Checking Out the Great Allegheny Passage (Frostburg to the Eastern Continental Divide)

The GAP, with a wind turbine in the background

The GAP, with a wind turbine in the background

A couple of years ago, Candee and I got away from biking a little bit.  She was training to walk the Camino de Santiago, and for purposes of this website, we opted for a more pedestrian form of recreation: one simply sees more on foot than on a bike.  These are among the reasons why I have never taken the time to check out the Great Allegheny Passage.  I was under the impression that it’s by-and-large a crowded bike path that simply isn’t a good place to take a hike.  Today’s round trip from Frostburg to the Eastern Continental Divide proved me wrong.

Borden Tunnel

Borden Tunnel (957′ in length)

Heading up the trail, the first point of interest is the Borden Tunnel.  Like Indigo, Stickpile, and Kessler, this tunnel was part of the old Western Maryland Railway and was abandoned in 1975.  However, Borden has been revamped due to being part of the GAP and doesn’t have the run-down appearance that we’re used to seeing in our neck of the woods.  The tunnel was completed in 1911 and was probably named after the Borden Mining Company.  Due to its diminutive length and broad opening (dual track width), it doesn’t require lighting.

Mason-Dixon monolith on the GAP

Mason-Dixon monolith on the GAP

A few miles up the trail from the tunnel, the GAP crosses the Mason-Dixon Line, and a tall granite marker sits on the right side of the trail.  Also, there is a row of granite blocks on the left that spell out “Mason & Dixon” in individual letters, and the boundary’s course is very clearly marked as it runs across the path.  The layout is elaborate and very well done, making it an obvious place to take a picture or a break.

"Mason & Dixon"

“Mason & Dixon”

As we continued up the GAP, the next feature was the Twin Ridges Wind Farm (Everpower).  The wind turbines are tall white structures with three long blades and are hardly the sort of thing Don Quixote would mistake for a dragon.  I have seen them from a distance and wondered how big of a turn-off they would be up close, but the wind farm actually blends into the scenery quite well and adds to (rather than detracts from) it in a unique way.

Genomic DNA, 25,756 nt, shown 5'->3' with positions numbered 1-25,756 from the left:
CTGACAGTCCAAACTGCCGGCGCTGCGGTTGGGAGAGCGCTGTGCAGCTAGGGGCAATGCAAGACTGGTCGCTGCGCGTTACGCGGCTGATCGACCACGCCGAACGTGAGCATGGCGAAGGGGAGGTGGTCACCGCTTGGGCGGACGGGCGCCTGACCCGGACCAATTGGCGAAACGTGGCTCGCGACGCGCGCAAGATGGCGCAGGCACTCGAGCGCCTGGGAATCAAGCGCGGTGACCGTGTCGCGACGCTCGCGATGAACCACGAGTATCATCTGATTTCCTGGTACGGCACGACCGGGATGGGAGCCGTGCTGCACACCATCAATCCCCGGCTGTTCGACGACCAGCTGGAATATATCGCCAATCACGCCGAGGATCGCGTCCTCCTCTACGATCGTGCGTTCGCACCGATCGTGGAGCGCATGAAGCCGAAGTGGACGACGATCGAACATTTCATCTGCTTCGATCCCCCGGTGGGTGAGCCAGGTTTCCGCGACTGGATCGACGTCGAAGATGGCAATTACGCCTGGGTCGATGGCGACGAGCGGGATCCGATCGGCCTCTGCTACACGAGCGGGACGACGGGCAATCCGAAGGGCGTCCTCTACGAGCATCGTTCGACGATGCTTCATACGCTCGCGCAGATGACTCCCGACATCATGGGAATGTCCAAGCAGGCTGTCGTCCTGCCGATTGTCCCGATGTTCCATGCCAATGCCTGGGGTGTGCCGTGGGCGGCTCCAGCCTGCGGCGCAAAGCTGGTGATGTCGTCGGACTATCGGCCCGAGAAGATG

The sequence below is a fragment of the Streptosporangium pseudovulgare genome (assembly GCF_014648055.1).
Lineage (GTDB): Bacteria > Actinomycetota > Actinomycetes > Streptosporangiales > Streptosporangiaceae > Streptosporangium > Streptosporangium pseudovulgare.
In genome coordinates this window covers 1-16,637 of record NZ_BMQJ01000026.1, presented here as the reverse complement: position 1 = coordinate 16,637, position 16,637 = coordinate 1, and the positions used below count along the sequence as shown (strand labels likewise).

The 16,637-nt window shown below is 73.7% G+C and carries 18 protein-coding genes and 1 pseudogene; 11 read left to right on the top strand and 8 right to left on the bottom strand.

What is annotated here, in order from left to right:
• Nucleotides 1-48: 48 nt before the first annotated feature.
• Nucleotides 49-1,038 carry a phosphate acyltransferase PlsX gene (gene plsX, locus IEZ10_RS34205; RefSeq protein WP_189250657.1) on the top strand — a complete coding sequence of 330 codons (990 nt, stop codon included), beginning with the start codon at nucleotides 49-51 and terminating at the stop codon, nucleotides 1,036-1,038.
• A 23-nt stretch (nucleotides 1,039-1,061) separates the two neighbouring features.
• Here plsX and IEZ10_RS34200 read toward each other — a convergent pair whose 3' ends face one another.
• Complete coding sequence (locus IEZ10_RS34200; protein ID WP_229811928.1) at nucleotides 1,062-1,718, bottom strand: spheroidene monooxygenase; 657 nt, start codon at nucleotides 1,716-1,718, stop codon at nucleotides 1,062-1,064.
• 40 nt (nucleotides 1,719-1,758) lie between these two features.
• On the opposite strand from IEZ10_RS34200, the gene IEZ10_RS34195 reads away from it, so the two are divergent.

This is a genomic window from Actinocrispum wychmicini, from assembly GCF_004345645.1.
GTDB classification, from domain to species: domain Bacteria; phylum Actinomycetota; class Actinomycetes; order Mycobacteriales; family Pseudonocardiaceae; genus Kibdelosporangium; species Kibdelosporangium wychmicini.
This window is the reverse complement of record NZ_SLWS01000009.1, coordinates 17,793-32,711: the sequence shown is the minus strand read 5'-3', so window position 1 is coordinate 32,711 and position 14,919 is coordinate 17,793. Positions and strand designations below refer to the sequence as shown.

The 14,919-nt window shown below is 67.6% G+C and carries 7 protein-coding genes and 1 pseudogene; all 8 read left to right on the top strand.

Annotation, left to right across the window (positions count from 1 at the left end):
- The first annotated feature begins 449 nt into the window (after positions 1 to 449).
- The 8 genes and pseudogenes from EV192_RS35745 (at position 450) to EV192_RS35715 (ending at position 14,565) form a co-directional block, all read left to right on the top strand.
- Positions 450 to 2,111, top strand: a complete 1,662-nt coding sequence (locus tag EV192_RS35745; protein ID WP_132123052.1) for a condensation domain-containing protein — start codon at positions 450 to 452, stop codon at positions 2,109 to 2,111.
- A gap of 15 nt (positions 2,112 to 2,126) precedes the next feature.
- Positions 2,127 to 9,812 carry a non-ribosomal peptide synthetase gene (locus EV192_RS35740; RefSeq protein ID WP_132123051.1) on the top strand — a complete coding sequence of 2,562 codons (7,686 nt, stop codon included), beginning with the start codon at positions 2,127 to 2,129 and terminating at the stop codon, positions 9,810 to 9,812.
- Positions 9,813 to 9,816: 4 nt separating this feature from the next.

Capturing the wind

Capturing the wind

Over the lifetime of the project, the wind farm will pump an estimated $12 million in payments into the coffers of local townships and school districts.  An additional $5 million will be spent on local goods and services.  Also, Everpower created ten habitual structures for the endangered eastern small-footed bat, the same species being protected by the bat gate on the Indigo Tunnel just above the Chesapeake and Ohio Canal near mm’s 139 and 140.

Big Savage Tunnel, 3294'

Big Savage Tunnel, 3294′

As we pressed onward, we came to the impressive Big Savage Tunnel.  The tunnel’s walls are stuccoed, and the structure is very well lit.  Walking through it was vastly different from stumbling through the dark, damp Paw Paw Tunnel (on the C&O) which at 3118′ is nearly the same length.  Nevertheless, most of the Western Maryland Railway tunnels we’ve come across in the past are impassable for one reason or another, and it was a pleasure to actually walk through one of them.

Inside of the Big Savage Tunnel

Inside of the Big Savage Tunnel

All things “Savage” in this area are named after John Savage, a surveyor in this region in colonial times.  Interestingly enough, his survey team ran out of supplies and was near starvation, and he offered himself up to be eaten by the rest of the crew.  Fortunately, another group arrived with food before this tragic, macabre event occurred.

Eastern Continental Divide

Eastern Continental Divide

Our turning point for the day was a road overpass that marks the Eastern Continental Divide.  From this point east, the local streams make their way to the Chesapeake Bay, and to the west they head to the Gulf of Mexico.  The overpass contains murals celebrating the railroad, those who created the GAP, and the C&O Canal.  Naturally, our favorite was the C&O, which begins in Cumberland approximately twenty-four miles away as one heads east on the GAP.  In all, this was a great hike, and I may have to experience the Great Allegheny Passage on a bike someday.  It looks like a fantastic experience!

The lower right corner of the C&O Canal ural

The lower right corner of the C&O Canal mural

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2 responses to this post.

  1. Posted by Susan Dalla Betta on April 19, 2015 at 8:41 pm

    Enjoyed your blog about the GAP trail section from Frostburg to the Continental Divide. You may wonder how I discovered it. Yesterday we biked this section and were amazed at the beauty and historical markers. If one stopped biking, not a sound could be heard except for an occasional bird singing. After returning home, I “googled” that section of the GAP trail and found your blog. Thank you.

    As to your walk in Spain, I wonder how it went as I have heard negative comments about it. Some say there is much road noise and not at all what they had expected.



    • Posted by LevelWalker on April 20, 2015 at 12:50 pm

      We walked that part of the GAP during an up-and-back about this time last year. I thoroughly enjoyed it.

      I probably should let Candee do the commentary on the Camino de Santiago in Spain. She walked all 500 miles of it two years ago and describes it as a great experience. She met several people on the Camino that she still communicates with, and I understand that the scenery, food, wine, etc. were great. I think her biggest gripes were the heat and occasional less-than-stellar sleeping conditions.


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